“Equality has, since the Greeks, been the key value associated with democracy.” — Ed Broadbent, former leader of Canada’s NDP
Last week, we heard of another Bay Street scandal involving a prominent law firm and an investigation of insider trading.
We heard that Wall Street is expected to report profits of
$19 billion in 2010 — the fourth most profitable year on record. Canadian banks aren’t doing too badly either with our five biggest banks raking in almost $5 billion in profit in the three months between July and September. Clearly for them, the financial and economic crisis is yesterday’s news.
And we learned that dependency on food banks is on the rise, up nearly 10 per cent over last year. This should surprise no one considering the loss of full-time jobs, mostly in Ontario and Quebec, since October 2008 and the fact that tens of thousands of workers are running out of employment insurance benefits.
Statistics Canada says the gap between the rich and the rest continues to grow. In the first half of this decade, income for the richest income group increased by over 16 per cent, while earnings fell by over 20 per cent for those in the lowest income bracket.
And yet many governments are doing little to address this problem and have lost sight of the fact that equality and advancing it is critical to democracy.
The Newfoundland and Labrador government has committed to dealing with poverty and has made some important strides in that direction — strides that have made a difference.
The provincial government is now considering next steps in its poverty reduction strategy. This
is necessary because economic growth does not lift all boats. Without redistribution and share-the-wealth policies, some boats — those already at the top — will continue to reap more and more of the wealth while the rest of society is forced to fight over the crumbs.
We know that the financial and economic crisis has disproportionately hurt low-income, working and middle-class Canadians.
Many governments around the globe are now preaching austerity. Newfoundland and Labrador and several other jurisdictions where the recession had minimal overall impacts are the exception.
Workers’ collective agreements, which are merely a means of building Canada’s middle class, improving living standards, and sharing the wealth are under attack from all sides.
Concessions spread like a poison from one round of collective bargaining to another. Bargaining — for many workers and their unions — has been about protecting what they have and not about making new gains.
When one employer is successful in winning concessions from its workforce then it will only be a matter of time before another tries, and another, and then another.
With profits of over $6 billion in the third quarter of 2010 and over $10 billion in the first nine months of this year, Vale does not need concessions, but that hasn’t stopped the multinational mining corporation from squeezing its workers.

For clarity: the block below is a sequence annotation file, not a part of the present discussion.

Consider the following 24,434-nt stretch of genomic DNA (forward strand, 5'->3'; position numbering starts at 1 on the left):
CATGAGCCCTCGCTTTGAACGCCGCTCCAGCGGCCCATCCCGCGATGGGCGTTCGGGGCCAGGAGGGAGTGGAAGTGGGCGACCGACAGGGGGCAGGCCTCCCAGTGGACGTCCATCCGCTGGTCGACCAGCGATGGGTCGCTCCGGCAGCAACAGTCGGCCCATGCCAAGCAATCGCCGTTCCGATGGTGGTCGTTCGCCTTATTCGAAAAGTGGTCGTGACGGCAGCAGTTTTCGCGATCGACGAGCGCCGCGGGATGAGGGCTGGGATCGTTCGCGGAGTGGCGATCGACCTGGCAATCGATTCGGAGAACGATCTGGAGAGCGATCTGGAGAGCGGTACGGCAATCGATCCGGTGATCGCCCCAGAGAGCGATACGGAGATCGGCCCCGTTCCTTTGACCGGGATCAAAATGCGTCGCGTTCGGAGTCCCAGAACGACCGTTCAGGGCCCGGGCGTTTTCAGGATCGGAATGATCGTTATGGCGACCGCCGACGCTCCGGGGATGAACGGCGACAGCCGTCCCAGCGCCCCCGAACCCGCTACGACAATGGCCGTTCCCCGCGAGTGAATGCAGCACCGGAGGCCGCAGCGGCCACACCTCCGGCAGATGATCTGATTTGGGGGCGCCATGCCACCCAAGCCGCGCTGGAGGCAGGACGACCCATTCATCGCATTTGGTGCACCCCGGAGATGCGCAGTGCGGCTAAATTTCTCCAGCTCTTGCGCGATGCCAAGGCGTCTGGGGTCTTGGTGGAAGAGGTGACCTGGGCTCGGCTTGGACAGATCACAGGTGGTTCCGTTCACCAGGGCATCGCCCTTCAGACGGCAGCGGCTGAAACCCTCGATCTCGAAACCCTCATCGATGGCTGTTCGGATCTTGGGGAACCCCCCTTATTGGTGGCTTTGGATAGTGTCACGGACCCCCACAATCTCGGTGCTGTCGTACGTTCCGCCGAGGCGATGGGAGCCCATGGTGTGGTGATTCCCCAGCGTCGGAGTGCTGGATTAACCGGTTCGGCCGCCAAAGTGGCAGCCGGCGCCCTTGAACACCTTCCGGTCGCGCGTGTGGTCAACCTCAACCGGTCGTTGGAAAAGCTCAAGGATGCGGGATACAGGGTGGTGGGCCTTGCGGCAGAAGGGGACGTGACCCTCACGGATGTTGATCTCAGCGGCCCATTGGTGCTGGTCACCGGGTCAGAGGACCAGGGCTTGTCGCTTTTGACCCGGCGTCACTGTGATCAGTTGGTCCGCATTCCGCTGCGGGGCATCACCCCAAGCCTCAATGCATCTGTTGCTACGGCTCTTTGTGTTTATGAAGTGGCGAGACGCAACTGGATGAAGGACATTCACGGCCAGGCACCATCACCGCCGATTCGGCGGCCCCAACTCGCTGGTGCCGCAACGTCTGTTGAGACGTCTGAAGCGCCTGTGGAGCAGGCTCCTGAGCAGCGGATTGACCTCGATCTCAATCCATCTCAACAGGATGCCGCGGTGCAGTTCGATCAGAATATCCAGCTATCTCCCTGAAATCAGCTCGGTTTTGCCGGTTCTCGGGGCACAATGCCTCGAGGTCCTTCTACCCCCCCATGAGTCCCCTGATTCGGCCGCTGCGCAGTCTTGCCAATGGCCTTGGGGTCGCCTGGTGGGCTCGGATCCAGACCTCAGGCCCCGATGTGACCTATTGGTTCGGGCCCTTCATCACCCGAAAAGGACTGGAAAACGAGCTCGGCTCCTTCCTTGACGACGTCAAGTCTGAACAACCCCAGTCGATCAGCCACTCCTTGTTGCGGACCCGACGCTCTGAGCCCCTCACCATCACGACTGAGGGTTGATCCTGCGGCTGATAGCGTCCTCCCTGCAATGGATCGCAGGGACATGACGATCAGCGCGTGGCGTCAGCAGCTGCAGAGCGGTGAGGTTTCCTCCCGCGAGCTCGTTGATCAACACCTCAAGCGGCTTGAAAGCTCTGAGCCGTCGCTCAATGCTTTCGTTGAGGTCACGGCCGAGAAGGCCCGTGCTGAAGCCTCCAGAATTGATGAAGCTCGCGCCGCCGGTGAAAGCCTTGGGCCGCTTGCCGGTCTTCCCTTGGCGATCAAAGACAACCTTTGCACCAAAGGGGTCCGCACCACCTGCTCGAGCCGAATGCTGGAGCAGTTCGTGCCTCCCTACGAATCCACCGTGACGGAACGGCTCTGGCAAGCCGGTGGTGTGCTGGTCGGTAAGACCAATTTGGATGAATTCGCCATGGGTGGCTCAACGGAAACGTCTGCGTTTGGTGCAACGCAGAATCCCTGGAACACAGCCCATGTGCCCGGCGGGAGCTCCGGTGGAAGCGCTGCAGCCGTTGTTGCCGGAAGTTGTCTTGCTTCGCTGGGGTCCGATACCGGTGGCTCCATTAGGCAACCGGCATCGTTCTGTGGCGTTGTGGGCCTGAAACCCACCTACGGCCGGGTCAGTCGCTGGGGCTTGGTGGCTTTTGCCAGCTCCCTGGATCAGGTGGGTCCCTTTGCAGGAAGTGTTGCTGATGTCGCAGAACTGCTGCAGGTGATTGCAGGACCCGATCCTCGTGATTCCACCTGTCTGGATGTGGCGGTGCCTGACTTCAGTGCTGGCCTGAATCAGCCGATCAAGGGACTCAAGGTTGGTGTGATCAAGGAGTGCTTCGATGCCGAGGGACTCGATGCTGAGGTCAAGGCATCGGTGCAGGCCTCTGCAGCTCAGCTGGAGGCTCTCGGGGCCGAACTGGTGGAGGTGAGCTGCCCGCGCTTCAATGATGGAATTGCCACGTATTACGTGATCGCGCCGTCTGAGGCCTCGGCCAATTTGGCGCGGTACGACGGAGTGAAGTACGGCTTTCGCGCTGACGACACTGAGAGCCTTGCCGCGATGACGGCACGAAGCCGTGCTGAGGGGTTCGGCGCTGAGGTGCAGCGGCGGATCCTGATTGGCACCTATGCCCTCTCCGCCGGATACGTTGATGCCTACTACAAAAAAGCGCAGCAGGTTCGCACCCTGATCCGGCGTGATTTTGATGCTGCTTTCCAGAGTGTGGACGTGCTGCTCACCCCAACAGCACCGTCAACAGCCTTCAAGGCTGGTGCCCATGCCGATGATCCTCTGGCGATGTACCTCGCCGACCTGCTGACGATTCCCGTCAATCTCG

Those who criticize unions for the role they play in the economy should consider a world without them — a world where corporate power is unfettered and where the gap between the rich and the rest of society will soar unchallenged.
It’s no coincidence that this growth in income inequality coincides with an attack on trade unions including government
laws curtailing labour rights while increasing the power of corporations.
This is simply not good for democracy, for tackling income inequality or poverty.
There has been a full-out attack on workplace pension plans, and attempts, many successful, to introduce two-tier wages and benefits in workplaces across the country.
Still fighting the good fight
The strike at Metrobus in St. John’s is about exactly that. The workers are fighting to ensure new employees are not treated any differently with respect to benefits than those currently working for Metrobus.
This is an incredibly important issue for the union to have taken on. It’s not about the current employees. These workers voted overwhelmingly to take this job action even though this issue does not directly affect them. For them, it is about principles like fairness and equality in the workplace.
Speaking of fairness and equality, can anyone with the provincial government or Treasury Board explain (without a red face) why 14 Burin Peninsula women, earning barely more than $10 an hour, will mark a year-long strike next weekend? Why has the government drawn a line in the sand with these workers?
This strike, the length of it and the fact that the government has not seen fit to settle it, makes little sense.
It is an embarrassment for a government that has prided itself on making a difference in people’s lives and made so many progressive advances.
And unlike with the doctors, the money to resolve this dispute is pennies by comparison.
This strike makes even less sense when you consider that the government is currently drafting a plan for how we build a more inclusive society for persons with disabilities. That is the basis of the work done by these women on the Burin Peninsula.
At the very least, someone at Confederation Building is not connecting the dots.
Lana Payne is president of the Newfoundland and Labrador Federation of Labour. She can be reached by email at